The American stock market, for the most part, has been on a tear for many years now since 2009. It simply keeps rising steadily and is now considered to be one of the best runs for stocks in history. However, how long can a run like this really last? Financial experts have many varying opinions. Some say we’re in for another 10 strong years of profits, while others believe a market crash is imminent. The truth is, nobody really knows. However, we have stumbled across one market indicator that could present the answer everyone is looking for.
Throughout history, Americans tend to invest their money in either the stock market or real estate. Therefore, by analyzing the correlation of these two markets, a man by the name of Gray Emerson Cardiff was able to create an index comparing stocks to home prices. With this index, Cardiff came up with an indicator which he calls the “Sound Advice Risk Indicator”. To learn more about this indicator checkout the article from Time magazine.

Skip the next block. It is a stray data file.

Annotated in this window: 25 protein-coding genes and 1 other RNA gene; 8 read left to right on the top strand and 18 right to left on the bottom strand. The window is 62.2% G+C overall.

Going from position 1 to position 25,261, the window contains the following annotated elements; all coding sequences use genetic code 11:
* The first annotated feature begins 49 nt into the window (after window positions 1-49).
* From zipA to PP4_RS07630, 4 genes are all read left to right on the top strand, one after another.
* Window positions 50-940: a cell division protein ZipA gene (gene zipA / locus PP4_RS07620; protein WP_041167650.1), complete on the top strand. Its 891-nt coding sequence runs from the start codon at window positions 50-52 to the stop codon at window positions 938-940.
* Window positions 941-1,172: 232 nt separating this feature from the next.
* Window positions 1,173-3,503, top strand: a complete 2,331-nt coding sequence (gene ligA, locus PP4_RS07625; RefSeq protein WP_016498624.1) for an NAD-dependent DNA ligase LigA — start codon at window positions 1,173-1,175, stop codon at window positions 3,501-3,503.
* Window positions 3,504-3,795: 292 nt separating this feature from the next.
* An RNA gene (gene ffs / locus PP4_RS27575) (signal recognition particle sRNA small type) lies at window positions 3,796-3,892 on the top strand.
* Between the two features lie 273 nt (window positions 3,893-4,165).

The index in which the Sound Advice Risk Indicator is based on has been compiled with home prices and stock data dating as far back as the late 1800s. To calculate the index, Cardiff compared the level of the S&P 500 to the national median for new house prices. When the stock prices are significantly higher in relation to home prices, history has shown that a massive crash in the stock market follows shortly after. This level has been hit only 5 times since 1900, each time it was hit, the stock market crashed by 50% or more.
Now, for the first time since 2000, the stock prices relative to the housing market have hit this level once again. Therefore, according to the index and the Sound Advice Risk Indicator, the stock market may be in for a major decline. However, in the past upon hitting this level, stock prices continued to rise for months or even a couple of years thereafter. All in all, if history teaches us anything, it often repeats itself. And according to the Sound Advice Risk Indicator, the biggest stock crash in history may soon be coming.